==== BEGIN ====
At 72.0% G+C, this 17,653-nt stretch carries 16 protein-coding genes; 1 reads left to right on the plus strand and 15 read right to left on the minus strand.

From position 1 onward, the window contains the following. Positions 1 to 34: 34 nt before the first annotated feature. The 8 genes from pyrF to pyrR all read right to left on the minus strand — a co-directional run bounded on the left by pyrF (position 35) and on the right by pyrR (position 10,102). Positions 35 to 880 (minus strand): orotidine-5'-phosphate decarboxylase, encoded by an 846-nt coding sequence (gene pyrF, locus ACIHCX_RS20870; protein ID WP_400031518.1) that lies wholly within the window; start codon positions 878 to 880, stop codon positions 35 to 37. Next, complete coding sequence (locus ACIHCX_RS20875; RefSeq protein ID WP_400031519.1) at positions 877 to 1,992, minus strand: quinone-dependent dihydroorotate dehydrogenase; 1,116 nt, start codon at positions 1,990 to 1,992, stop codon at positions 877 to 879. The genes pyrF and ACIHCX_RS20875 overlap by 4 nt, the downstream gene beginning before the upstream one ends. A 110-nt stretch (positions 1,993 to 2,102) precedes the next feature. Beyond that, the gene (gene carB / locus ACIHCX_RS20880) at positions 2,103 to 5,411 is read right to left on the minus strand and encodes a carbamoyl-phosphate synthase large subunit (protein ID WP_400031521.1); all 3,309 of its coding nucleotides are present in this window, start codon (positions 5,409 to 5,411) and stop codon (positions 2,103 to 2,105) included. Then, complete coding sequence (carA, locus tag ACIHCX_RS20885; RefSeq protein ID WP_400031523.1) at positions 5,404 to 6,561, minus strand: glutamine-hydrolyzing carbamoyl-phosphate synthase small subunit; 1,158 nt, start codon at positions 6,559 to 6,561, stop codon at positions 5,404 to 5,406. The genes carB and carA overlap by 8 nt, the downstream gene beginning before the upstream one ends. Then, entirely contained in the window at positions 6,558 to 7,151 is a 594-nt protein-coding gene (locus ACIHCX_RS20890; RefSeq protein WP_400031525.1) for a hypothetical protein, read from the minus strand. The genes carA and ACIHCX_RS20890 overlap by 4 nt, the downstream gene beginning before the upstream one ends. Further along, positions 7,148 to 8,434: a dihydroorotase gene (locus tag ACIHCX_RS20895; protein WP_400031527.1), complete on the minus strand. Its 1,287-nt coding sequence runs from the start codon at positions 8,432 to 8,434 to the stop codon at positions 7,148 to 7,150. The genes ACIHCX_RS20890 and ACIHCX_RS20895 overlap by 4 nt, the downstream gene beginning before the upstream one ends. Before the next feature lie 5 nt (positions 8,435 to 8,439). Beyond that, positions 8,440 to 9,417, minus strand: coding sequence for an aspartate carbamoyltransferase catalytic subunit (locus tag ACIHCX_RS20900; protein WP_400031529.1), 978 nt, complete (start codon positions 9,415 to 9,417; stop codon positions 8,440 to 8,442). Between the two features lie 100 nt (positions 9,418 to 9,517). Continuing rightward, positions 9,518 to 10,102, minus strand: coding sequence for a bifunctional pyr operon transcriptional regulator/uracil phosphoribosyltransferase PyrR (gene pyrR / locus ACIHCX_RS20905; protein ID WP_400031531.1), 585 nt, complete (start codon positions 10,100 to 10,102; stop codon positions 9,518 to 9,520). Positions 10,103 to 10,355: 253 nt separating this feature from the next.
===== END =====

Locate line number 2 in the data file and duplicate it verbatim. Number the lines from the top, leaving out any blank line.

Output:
From position 1 onward, the window contains the following. Positions 1 to 34: 34 nt before the first annotated feature. The 8 genes from pyrF to pyrR all read right to left on the minus strand — a co-directional run bounded on the left by pyrF (position 35) and on the right by pyrR (position 10,102). Positions 35 to 880 (minus strand): orotidine-5'-phosphate decarboxylase, encoded by an 846-nt coding sequence (gene pyrF, locus ACIHCX_RS20870; protein ID WP_400031518.1) that lies wholly within the window; start codon positions 878 to 880, stop codon positions 35 to 37. Next, complete coding sequence (locus ACIHCX_RS20875; RefSeq protein ID WP_400031519.1) at positions 877 to 1,992, minus strand: quinone-dependent dihydroorotate dehydrogenase; 1,116 nt, start codon at positions 1,990 to 1,992, stop codon at positions 877 to 879. The genes pyrF and ACIHCX_RS20875 overlap by 4 nt, the downstream gene beginning before the upstream one ends. A 110-nt stretch (positions 1,993 to 2,102) precedes the next feature. Beyond that, the gene (gene carB / locus ACIHCX_RS20880) at positions 2,103 to 5,411 is read right to left on the minus strand and encodes a carbamoyl-phosphate synthase large subunit (protein ID WP_400031521.1); all 3,309 of its coding nucleotides are present in this window, start codon (positions 5,409 to 5,411) and stop codon (positions 2,103 to 2,105) included. Then, complete coding sequence (carA, locus tag ACIHCX_RS20885; RefSeq protein ID WP_400031523.1) at positions 5,404 to 6,561, minus strand: glutamine-hydrolyzing carbamoyl-phosphate synthase small subunit; 1,158 nt, start codon at positions 6,559 to 6,561, stop codon at positions 5,404 to 5,406. The genes carB and carA overlap by 8 nt, the downstream gene beginning before the upstream one ends. Then, entirely contained in the window at positions 6,558 to 7,151 is a 594-nt protein-coding gene (locus ACIHCX_RS20890; RefSeq protein WP_400031525.1) for a hypothetical protein, read from the minus strand. The genes carA and ACIHCX_RS20890 overlap by 4 nt, the downstream gene beginning before the upstream one ends. Further along, positions 7,148 to 8,434: a dihydroorotase gene (locus tag ACIHCX_RS20895; protein WP_400031527.1), complete on the minus strand. Its 1,287-nt coding sequence runs from the start codon at positions 8,432 to 8,434 to the stop codon at positions 7,148 to 7,150. The genes ACIHCX_RS20890 and ACIHCX_RS20895 overlap by 4 nt, the downstream gene beginning before the upstream one ends. Before the next feature lie 5 nt (positions 8,435 to 8,439). Beyond that, positions 8,440 to 9,417, minus strand: coding sequence for an aspartate carbamoyltransferase catalytic subunit (locus tag ACIHCX_RS20900; protein WP_400031529.1), 978 nt, complete (start codon positions 9,415 to 9,417; stop codon positions 8,440 to 8,442). Between the two features lie 100 nt (positions 9,418 to 9,517). Continuing rightward, positions 9,518 to 10,102, minus strand: coding sequence for a bifunctional pyr operon transcriptional regulator/uracil phosphoribosyltransferase PyrR (gene pyrR / locus ACIHCX_RS20905; protein ID WP_400031531.1), 585 nt, complete (start codon positions 10,100 to 10,102; stop codon positions 9,518 to 9,520). Positions 10,103 to 10,355: 253 nt separating this feature from the next.